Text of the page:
No we cannot. There is only one formulation of the law, which is a law based in equilibrium TD. It is the one given by the TD formula in my first post (which should have mentioned the inequality, however). There are equivalent math and English wordings.

    There are different ways of trying to show how microstate dynamics give rise to that law using SM (Boltzmann versus Gibbs eg) and then added to that there are different ways to add probabilities and interpretations of probabilities to the derivations of SM. But none are new formulations of the second law. And all of the SM derivations have issues (see my post to Keith for link).

    So the OP is also incorrect when it says physics defines the second law via Boltzmann.

    For example, the SM attempt to understand how the second law arises from microstates alone fails without the extra postulates, which Albert discusses in his books and Carroll more loosely in his populatziation on time.

    Ben Naim does not represent a common view of people who specialize in these issues in philosophy of physics As best I can tell from Google scholar, he is not widely cited in that field. He did not work in that field. His views are idiosyncratic, as far as I can tell.

    The word “interpretations” in his book title that you link is, I think, effectively making my point about the correct way to think about SM and the law.

    I agree that the relation of the 2LT and the arrow of time is not something that follows easily.

    And similarly, there are philosophical issues with laws.

    But if anything is a law, the TD 2LT is one. If you happen to find a book title that suggests otherwise, don’t say I did not predict it.

  43. newton
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    fifthmonarchyman: I did not even realize you were apposed to divine simplicity.

    Actually not even divine simplicity, rather that it is true by the definition of God not by a presumption which faces the same problem as Fair Witness’s position which you just pointed out.

    I thought you were just apposed to the Christian God in general

    Hardly, just not a fan of unquestioning belief in any version of God.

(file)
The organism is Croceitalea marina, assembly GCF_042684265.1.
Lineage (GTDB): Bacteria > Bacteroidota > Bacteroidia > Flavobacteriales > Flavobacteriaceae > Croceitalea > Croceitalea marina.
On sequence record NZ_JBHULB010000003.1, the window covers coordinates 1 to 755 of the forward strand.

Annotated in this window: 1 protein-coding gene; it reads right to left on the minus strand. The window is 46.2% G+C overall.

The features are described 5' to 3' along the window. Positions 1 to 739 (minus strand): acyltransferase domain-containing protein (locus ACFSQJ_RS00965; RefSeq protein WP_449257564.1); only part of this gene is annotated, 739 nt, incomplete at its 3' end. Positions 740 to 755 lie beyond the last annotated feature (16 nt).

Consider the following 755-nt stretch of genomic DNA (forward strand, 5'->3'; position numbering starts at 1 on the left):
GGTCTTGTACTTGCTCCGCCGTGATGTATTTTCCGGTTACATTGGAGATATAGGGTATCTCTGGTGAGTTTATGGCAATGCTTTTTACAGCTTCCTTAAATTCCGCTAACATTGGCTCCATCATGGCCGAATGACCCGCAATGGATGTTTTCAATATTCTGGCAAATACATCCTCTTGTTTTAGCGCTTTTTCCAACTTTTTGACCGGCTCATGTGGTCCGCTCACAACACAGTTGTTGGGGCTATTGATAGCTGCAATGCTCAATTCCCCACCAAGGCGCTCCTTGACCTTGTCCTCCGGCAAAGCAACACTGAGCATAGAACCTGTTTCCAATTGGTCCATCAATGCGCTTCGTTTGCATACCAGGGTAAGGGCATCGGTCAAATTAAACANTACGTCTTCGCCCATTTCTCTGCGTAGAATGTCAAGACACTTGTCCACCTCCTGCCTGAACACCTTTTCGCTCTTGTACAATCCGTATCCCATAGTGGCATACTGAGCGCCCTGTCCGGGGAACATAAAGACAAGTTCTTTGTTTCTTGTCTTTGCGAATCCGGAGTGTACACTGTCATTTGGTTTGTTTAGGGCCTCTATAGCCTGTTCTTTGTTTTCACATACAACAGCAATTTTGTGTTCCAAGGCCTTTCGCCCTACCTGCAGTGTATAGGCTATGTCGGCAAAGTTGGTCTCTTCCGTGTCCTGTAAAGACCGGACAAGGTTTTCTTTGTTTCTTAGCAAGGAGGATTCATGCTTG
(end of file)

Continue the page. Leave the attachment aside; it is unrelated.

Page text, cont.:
44. newton
    Ignored
    says:

    fifthmonarchyman: 1) Because God is omnipotent he can reveal stuff so that I can’t be mistaken. If he chooses.

    Unless that sort of thing is logically impossible and of it was you could never know it.

    Again my position, so no matter what the revelation there is always uncertainity with a finite mind.

    Unless you accept a God who can force you to believe something and that opens another can of worms.

  45. T_aquaticus
    Ignored
    says:

    The Boltzman Brain scenario has largely been taken over by the Computer Simulation scenario. It goes something like this . . .

    Assuming human-like species have evolved elsewhere in the universe and have had longer to develop technology than humans it is possible for these species to develop computer simulations that are self aware. Such a species could make millions of such simulations, complete with digital individuals who think they are alive. If intelligent species are somewhat rare, it is possible that the number of simulations far outnumbers the number of actual intelligent species. This means we may have a better chance of being part of a simulation than a physical species.

  46. fifthmonarchyman
    Ignored
    says:

    newton: Again my position, so no matter what the revelation there is always uncertainity with a finite mind.

    That is your position but you can’t be certain it’s correct. In fact you can’t be certain of anything at all given your worldview.